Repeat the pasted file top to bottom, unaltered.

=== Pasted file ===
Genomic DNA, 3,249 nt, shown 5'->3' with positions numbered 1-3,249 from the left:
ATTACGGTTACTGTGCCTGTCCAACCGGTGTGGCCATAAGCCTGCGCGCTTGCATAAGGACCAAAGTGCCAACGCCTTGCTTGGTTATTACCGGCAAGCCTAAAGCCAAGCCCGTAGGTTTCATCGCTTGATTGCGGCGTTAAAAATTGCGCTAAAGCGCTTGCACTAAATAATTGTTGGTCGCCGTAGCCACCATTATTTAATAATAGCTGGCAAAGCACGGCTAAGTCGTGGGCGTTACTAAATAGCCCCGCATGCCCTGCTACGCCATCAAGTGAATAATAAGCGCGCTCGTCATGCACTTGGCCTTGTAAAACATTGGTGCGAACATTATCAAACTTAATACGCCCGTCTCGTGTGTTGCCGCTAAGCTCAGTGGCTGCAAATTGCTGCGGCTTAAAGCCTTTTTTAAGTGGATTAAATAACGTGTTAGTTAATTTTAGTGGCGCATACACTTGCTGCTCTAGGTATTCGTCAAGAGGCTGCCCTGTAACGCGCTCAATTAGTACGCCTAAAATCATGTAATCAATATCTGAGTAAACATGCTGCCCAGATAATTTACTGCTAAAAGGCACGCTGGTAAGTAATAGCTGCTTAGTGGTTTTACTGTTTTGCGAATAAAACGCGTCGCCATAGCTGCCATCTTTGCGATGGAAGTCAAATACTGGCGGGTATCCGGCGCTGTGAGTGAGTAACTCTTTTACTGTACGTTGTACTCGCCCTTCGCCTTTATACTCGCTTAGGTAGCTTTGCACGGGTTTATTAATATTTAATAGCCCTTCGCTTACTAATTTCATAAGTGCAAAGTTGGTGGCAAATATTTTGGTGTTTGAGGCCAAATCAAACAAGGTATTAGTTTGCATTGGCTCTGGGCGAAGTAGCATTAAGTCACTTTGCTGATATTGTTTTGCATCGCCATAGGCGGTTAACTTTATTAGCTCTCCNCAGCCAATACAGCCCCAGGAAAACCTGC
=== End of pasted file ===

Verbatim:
Genomic DNA, 3,249 nt, shown 5'->3' with positions numbered 1-3,249 from the left:
ATTACGGTTACTGTGCCTGTCCAACCGGTGTGGCCATAAGCCTGCGCGCTTGCATAAGGACCAAAGTGCCAACGCCTTGCTTGGTTATTACCGGCAAGCCTAAAGCCAAGCCCGTAGGTTTCATCGCTTGATTGCGGCGTTAAAAATTGCGCTAAAGCGCTTGCACTAAATAATTGTTGGTCGCCGTAGCCACCATTATTTAATAATAGCTGGCAAAGCACGGCTAAGTCGTGGGCGTTACTAAATAGCCCCGCATGCCCTGCTACGCCATCAAGTGAATAATAAGCGCGCTCGTCATGCACTTGGCCTTGTAAAACATTGGTGCGAACATTATCAAACTTAATACGCCCGTCTCGTGTGTTGCCGCTAAGCTCAGTGGCTGCAAATTGCTGCGGCTTAAAGCCTTTTTTAAGTGGATTAAATAACGTGTTAGTTAATTTTAGTGGCGCATACACTTGCTGCTCTAGGTATTCGTCAAGAGGCTGCCCTGTAACGCGCTCAATTAGTACGCCTAAAATCATGTAATCAATATCTGAGTAAACATGCTGCCCAGATAATTTACTGCTAAAAGGCACGCTGGTAAGTAATAGCTGCTTAGTGGTTTTACTGTTTTGCGAATAAAACGCGTCGCCATAGCTGCCATCTTTGCGATGGAAGTCAAATACTGGCGGGTATCCGGCGCTGTGAGTGAGTAACTCTTTTACTGTACGTTGTACTCGCCCTTCGCCTTTATACTCGCTTAGGTAGCTTTGCACGGGTTTATTAATATTTAATAGCCCTTCGCTTACTAATTTCATAAGTGCAAAGTTGGTGGCAAATATTTTGGTGTTTGAGGCCAAATCAAACAAGGTATTAGTTTGCATTGGCTCTGGGCGAAGTAGCATTAAGTCACTTTGCTGATATTGTTTTGCATCGCCATAGGCGGTTAACTTTATTAGCTCTCCNCAGCCAATACAGCCCCAGGAAAACCTGC